Hernán Cortés, Letters to Charles V, King of Spain, 1521
1. Cortés saw the people of Tenochtitlán in what way?
A. As more technologically advanced than the Spanish
B. As disadvantaged by the absence of Christianity in their culture
C. As ready to convert to Christianity
D. As morally superior to Europeans
2. From the passage, Cortés maintained which of the following points of view?
A. He believed that God had chosen him to conquer the people of Tenochtitlán.
B. He doubted the morality of his mission in the New World.
C. He believed that the Spanish had complete authority over the people of Tenochtitlán.
D. He intended to set himself up as the God of the people of Tenochtitlán.
3. From the passage, which of the following best informs the conqueror’s goals?
A. Cortés intended to impose the laws of Christianity and Spain on the people of Tenochtitlán.
B. Cortés intended to exterminate the people of Tenochtitlán.
C. Cortés’s main mission was to educate the people of Tenochtitlán.
D. Cortés thought that the people of Tenochtitlán were devil worshipers and needed to be converted to Christianity.
Chapter Question (Change and Continuity)
4. Briefly explain TWO ways in which Spanish colonization changed life in the New World.
Answers and Explanations
1. B is correct because the passage indicates that Cortés was impressed by the technical accomplishments of the people of Tenochtitlán, despite their “barbarous” state, “so cut off from the knowledge of God.” A is incorrect because nothing in the passage indicates that Cortés saw the people of Tenochtitlán as more advanced than the Spanish. C is incorrect because nothing in the passage indicates that Cortés saw the people of Tenochtitlán as “ready to convert” to Christianity. D is incorrect because the passage indicates that Cortés saw the people of Tenochtitlán as morally inferior to Europeans.
2. C is correct because both Cortés’s willingness to outlaw the eating of flesh and to order the natives to turn away from idols indicate that Cortés believed that he had complete authority over the people of Tenochtitlán. A is incorrect because there is nothing in the passage that indicates that Cortés believed that he had been personally chosen by God. B is incorrect because nothing in the passage indicates that Cortés doubted the moral correctness of his mission. D is incorrect because nothing in the passage indicates that Cortés intended to set himself up as the God of the people of Tenochtitlán.
3. A is correct because the banning of cannibalism and the “turning away” from idols referred to in the passage allow one to infer that Cortés intended to impose the laws of Christianity and Spain on the people of Tenochtitlán. B is incorrect because nothing in the passage indicates that Cortés intended to exterminate the people of Tenochtitlán. C is incorrect; despite the reference to “teaching” the people of Tenochtitlán, the passage makes it clear that Cortés’s primary mission was to rule the people of Tenochtitlán. D is incorrect because the passage allows one to infer nothing in regard to the worship practices of the people of Tenochtitlán; rather, the passage gives inferences of the ways in which Cortés interpreted those practices.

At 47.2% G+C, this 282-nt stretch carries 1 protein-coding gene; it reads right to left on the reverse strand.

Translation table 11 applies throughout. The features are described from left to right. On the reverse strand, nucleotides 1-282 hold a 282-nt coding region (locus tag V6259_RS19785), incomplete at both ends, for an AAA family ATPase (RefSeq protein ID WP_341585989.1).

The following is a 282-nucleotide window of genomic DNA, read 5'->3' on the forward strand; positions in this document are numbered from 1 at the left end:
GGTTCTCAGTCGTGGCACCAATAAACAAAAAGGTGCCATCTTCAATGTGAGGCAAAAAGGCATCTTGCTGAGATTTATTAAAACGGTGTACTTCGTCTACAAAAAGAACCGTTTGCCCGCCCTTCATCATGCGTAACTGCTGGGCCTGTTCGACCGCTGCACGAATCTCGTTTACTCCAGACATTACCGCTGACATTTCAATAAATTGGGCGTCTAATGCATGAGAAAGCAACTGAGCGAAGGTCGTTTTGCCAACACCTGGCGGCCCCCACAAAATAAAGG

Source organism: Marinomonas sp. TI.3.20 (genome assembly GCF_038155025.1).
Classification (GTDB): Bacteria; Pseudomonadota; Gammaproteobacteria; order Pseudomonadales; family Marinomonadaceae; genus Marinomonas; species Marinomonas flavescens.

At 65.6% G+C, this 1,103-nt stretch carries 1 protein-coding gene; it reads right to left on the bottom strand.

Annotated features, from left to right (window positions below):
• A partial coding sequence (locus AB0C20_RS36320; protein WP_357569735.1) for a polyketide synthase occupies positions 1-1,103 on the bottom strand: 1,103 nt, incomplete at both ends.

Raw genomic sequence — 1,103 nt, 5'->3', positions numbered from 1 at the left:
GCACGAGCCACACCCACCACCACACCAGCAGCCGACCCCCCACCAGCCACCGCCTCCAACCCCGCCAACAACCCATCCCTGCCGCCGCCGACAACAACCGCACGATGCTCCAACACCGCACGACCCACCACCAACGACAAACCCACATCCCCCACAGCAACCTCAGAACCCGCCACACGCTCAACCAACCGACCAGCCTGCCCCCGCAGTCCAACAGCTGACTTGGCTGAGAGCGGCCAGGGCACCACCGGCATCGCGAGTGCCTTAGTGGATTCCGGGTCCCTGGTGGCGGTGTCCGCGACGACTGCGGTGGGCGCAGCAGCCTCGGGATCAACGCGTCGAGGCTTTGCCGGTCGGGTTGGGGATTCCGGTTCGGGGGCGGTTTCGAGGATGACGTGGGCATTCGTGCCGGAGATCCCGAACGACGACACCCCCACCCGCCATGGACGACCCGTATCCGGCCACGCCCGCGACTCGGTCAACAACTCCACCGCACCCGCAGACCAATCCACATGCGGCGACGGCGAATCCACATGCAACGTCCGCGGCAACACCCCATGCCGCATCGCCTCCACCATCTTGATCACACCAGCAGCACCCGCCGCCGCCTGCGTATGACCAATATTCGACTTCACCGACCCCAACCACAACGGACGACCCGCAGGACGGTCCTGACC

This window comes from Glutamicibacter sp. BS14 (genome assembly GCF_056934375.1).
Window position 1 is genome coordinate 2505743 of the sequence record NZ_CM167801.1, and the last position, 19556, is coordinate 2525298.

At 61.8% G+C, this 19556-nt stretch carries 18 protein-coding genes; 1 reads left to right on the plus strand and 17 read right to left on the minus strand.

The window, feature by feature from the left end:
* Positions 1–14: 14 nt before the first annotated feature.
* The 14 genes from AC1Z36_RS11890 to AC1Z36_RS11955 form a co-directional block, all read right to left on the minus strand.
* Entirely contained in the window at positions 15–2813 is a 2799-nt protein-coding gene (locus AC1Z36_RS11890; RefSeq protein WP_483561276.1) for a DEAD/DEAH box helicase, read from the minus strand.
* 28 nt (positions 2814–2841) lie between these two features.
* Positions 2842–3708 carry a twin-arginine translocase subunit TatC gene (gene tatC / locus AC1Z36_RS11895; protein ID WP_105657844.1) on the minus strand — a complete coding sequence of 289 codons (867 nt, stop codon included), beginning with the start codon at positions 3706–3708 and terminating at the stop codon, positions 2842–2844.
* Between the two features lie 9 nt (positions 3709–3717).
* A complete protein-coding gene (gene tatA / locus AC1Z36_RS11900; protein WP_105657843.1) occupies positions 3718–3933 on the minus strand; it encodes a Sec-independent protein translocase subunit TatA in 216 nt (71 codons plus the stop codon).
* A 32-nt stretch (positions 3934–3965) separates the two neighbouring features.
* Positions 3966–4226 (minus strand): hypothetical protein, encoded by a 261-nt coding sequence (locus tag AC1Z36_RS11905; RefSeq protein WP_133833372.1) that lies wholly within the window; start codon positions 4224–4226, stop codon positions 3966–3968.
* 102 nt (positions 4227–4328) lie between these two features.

4. Suggested answer:
Thesis: Spanish colonization changed life in the New World by creating a new agricultural system and by shifting ownership of both the agricultural and mining sectors away from local populations.
I. Spanish colonization created a new agricultural system in which large estates called haciendas produced food and leather goods for the mining areas and urban centers of the New World, and plantations in the West Indies produced sugar for export.
II. In both the mining and agriculture sectors, ownership was in the hands of Spanish-born or Spanish-descended overlords, while labor was coerced from the native population.
In the fifteenth century, Isabella and Ferdinand used the resources of the newly united kingdom of Spain to promote overseas exploration. Other European kingdoms followed suit. This led to an unprecedented era of exploration and discovery in the sixteenth and seventeenth centuries, and to the building of a Spanish empire in the New World. In the eighteenth centuries, Britain and France came to dominate the lucrative Triangular Trade Networks that imported valuable raw materials from North America and the Caribbean to Europe in exchange for the selling of manufactured goods to colonies and for slaves acquired from Africa.
The Mission (1986)—eighteenth-century Jesuit missionaries in South America